After an absence of several years, I was back to serve on my congressman’s Academy Selection Board.  This group of ten or so volunteers is made up of service-academy graduates, several of whom are retirees, and a few who are still on active duty.  All of them have links to West Point, Annapolis, or the Air Force Academy.  Occasionally, there will be a “nongrad” board member who had previously been assigned to one of the academies as an instructor or staff member.

The board’s purpose is to interview the candidates applying to the U.S. representative or senator for an appointment, and to review their transcripts, College Board scores, and letters of recommendation.  The process takes about 30 minutes per candidate.  Afterward, we submit to the congressman our recommendations as to whom among the young people should be considered for appointment.

I met with other board members on a Friday afternoon in the representative’s office for the purpose of winnowing down the field of applicants to the academies.  I was paired with Mike, an Annapolis grad and retired Navy captain.  Our roster consisted of six young men, applying for West Point (2), Annapolis (3), and the Air Force Academy or West Point (1).

Reviewing our first candidate’s file, we were struck by both his verbal and math scores on the SAT—410 and 370, respectively.  Yet his high-school transcript revealed a B+ in English composition and in trigonometry.  Before inviting the young man in, we consulted with Don, a Navy grad and the impresario who organizes these sessions for the congressman, and asked why there was such a disparity between transcript grades and SAT scores.  “Welcome to the South Carolina public-school system,” was his response.

Perhaps it would be constructive to review the statistics on West Point’s most recent freshmen, the Class of 2015.  (These figures were obtained from the Admissions Directorate, USMA.)  Three fourths of entering fourth classmen (“Plebes”) scored above 600 on both the math and verbal portions of the SAT.  There were 97 valedictorians, 42 salutatorians, and 227 National Merit Scholars.  A total of 13,954 young men and women applied for entry with the Class of 2015, and 1,261 were accepted and awarded appointments (a nine-percent acceptance rate).

Any high-school guidance counselor can call the admissions directorate at any of the service academies and ask for this information, and it will be cheerfully and quickly provided.  In so doing, a guidance counselor will save an unqualified candidate the time and anxiety of going through a long, arduous process that will end, for him or her, in failure.

We asked this first candidate the typical questions.  Why do you want to go to West Point?  If you’re not accepted, what is your fallback plan?  What do your parents think about you applying to a service academy?  We had no intention of forwarding his file with a “Recommend” stamp.  Don told us that, in cases where it was obvious the young person wouldn’t even get a look from an academy, we should let them down slowly.  Speak about their backgrounds, family, etc., then thank them for their time and tell them they will be hearing shortly from the congressman’s office.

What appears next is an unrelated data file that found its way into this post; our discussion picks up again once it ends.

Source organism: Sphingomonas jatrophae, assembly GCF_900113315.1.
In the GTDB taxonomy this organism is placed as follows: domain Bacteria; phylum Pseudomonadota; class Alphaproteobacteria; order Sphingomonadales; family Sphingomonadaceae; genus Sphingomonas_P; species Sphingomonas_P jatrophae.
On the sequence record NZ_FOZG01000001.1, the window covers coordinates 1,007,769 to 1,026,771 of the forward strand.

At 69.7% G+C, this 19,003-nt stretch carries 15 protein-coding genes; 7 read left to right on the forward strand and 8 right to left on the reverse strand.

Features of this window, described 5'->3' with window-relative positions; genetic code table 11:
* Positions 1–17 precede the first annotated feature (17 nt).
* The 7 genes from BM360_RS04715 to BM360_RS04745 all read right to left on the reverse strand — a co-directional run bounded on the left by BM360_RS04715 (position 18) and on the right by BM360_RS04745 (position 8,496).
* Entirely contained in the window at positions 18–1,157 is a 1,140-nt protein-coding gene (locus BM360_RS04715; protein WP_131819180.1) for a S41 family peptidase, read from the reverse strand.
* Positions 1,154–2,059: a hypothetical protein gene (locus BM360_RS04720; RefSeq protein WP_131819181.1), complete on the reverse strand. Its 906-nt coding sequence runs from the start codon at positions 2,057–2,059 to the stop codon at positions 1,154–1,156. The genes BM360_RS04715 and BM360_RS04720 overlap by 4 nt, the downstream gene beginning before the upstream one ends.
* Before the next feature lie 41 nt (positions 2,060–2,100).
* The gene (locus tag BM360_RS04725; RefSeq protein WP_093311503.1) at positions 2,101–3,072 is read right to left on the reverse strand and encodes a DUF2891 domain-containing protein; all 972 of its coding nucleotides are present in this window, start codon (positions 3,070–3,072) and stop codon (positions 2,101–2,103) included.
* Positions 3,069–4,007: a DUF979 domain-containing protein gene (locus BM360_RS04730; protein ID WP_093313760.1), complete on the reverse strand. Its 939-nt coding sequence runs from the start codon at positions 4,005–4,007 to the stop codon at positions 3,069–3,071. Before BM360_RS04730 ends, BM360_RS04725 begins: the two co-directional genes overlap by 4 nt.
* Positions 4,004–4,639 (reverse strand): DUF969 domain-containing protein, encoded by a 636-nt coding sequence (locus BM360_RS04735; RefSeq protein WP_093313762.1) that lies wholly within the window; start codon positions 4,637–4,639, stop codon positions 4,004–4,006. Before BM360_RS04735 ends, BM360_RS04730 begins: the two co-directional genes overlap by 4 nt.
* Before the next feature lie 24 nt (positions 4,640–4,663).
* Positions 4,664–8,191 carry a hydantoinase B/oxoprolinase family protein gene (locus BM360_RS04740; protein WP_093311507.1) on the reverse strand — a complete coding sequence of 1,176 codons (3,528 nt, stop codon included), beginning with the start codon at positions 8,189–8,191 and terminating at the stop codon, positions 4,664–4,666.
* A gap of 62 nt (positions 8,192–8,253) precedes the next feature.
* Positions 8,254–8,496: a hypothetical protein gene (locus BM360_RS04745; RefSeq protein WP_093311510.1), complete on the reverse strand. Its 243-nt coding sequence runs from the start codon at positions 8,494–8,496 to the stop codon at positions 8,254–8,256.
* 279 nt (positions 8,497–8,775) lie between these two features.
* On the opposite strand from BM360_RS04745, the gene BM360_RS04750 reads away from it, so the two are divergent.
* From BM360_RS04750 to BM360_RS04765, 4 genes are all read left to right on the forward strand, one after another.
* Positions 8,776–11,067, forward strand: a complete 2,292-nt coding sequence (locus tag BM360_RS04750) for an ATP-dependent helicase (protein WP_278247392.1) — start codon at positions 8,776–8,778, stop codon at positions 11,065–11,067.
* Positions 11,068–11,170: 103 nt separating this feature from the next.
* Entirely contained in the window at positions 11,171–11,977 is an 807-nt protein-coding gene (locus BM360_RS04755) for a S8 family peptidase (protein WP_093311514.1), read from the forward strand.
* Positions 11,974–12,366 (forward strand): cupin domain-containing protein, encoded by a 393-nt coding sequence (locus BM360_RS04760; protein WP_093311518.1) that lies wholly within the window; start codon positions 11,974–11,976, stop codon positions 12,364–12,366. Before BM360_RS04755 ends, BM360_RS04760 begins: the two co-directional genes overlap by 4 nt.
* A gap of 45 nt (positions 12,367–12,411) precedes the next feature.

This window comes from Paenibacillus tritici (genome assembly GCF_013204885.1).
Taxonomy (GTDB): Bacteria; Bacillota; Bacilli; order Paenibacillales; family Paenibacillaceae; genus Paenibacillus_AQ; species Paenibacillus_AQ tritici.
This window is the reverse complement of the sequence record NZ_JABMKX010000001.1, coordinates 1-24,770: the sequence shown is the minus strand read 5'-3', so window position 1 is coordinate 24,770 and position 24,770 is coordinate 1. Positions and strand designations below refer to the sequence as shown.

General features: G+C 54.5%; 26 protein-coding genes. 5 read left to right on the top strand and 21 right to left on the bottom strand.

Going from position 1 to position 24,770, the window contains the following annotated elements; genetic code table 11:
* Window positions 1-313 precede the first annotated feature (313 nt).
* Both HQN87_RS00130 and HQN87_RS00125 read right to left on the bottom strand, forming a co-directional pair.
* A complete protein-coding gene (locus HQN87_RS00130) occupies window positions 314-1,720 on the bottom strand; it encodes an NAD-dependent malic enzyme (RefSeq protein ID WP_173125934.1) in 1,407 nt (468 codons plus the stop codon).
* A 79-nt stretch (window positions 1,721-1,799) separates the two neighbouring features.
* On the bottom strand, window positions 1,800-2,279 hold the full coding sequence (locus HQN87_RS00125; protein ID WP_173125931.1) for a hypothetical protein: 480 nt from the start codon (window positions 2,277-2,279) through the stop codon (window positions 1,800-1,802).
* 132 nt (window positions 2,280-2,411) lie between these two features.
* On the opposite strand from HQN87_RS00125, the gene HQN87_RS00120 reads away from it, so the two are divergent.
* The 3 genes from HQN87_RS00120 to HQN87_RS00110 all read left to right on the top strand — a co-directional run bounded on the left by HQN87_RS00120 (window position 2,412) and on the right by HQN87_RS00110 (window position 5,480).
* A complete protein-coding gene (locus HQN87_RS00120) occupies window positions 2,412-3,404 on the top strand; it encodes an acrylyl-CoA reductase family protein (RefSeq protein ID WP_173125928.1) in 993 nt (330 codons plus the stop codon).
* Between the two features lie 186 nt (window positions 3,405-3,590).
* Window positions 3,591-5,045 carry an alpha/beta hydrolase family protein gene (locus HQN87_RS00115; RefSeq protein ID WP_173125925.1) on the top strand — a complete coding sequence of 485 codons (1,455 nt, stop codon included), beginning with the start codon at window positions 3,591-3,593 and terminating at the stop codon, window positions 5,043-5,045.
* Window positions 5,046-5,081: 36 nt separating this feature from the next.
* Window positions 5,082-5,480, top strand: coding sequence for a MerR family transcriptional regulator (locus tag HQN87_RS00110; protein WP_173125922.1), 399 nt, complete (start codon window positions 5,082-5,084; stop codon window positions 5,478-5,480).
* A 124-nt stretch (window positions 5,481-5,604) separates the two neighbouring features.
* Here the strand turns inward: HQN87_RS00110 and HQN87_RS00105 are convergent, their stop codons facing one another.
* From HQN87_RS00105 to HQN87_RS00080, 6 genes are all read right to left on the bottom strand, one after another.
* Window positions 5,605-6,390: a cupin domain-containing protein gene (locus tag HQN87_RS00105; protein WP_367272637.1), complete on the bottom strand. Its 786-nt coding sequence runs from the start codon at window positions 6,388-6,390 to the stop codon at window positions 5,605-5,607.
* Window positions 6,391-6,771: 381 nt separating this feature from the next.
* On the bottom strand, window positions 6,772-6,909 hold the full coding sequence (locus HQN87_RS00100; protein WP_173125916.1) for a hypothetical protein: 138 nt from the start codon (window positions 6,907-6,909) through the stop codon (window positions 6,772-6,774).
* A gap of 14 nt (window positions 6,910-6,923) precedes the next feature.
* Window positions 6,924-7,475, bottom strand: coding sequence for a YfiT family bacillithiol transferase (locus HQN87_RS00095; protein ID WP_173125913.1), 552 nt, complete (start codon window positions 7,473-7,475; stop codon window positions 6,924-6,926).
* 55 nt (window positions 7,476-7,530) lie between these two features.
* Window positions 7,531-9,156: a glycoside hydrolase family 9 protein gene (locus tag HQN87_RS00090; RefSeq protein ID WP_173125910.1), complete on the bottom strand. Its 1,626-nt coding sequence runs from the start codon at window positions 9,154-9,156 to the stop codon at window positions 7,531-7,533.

Hoping our first candidate was the exception, not the rule, we invited in our second.  Slightly better SAT scores, but not by much.  He was still weak in math on both the SAT and in his GPA, yet claimed in his personal essay that his driving ambition was to be an Army officer and a civil engineer.  We asked how he reconciled poor marks in mathematics with a desire to be a civil engineer.  His response came in two parts.  The first was predictable and has been used by thousands of kids since the beginning of formal college admissions processes: “Well, I just have never done very well on standardized tests.”

So far, so good.  Then the second part: “Besides, being a good civil engineer requires some math, but not that much.”  There are times when remarks are so stunningly ignorant that one simply lets them pass without comment.

The afternoon dragged on.  I was beginning to understand better those numbers the admissions people gave me—why, out of over 13,000-plus young people who applied to West Point, only upward of 1,200 were accepted.  (Would the numbers at Annapolis or the Air Force Academy really be much different?)  It would not be a cynical exaggeration to say that at least 10,000 of those applicants had no business contacting the academy in the first place.  Again, where are the counselors or, for that matter, the parents?

Lest I sound too negative about these lads, I can say that all of them were well dressed, groomed, and courteous.  A sense of patriotism was visible in each.  In their personal essays, they all spoke of their pride in being Americans, their desire to give back something to the country that had given so much to them, and to do so through military service.  They all appeared to be sincere, and I took them at their word.

A firmly held belief in the goodness of one’s country and the virtue of its people is essential in young people who wish to serve in their nation’s military.  But feelings of patriotism aren’t enough to secure admission to a service academy or, for that matter, to qualify for a commission as an officer in the Armed Forces.

The academies have reasons for their standards—intellectual, physical, mental.  They have evolved over two centuries and are not capricious or arbitrary.  Academic standards have always been demanding, especially in mathematics and the sciences.  And with the increasingly sophisticated weapons systems being developed for the Armed Forces, these standards are only going to become more demanding.

The day finally came to a close.  Of the six young men we interviewed, we recommended none.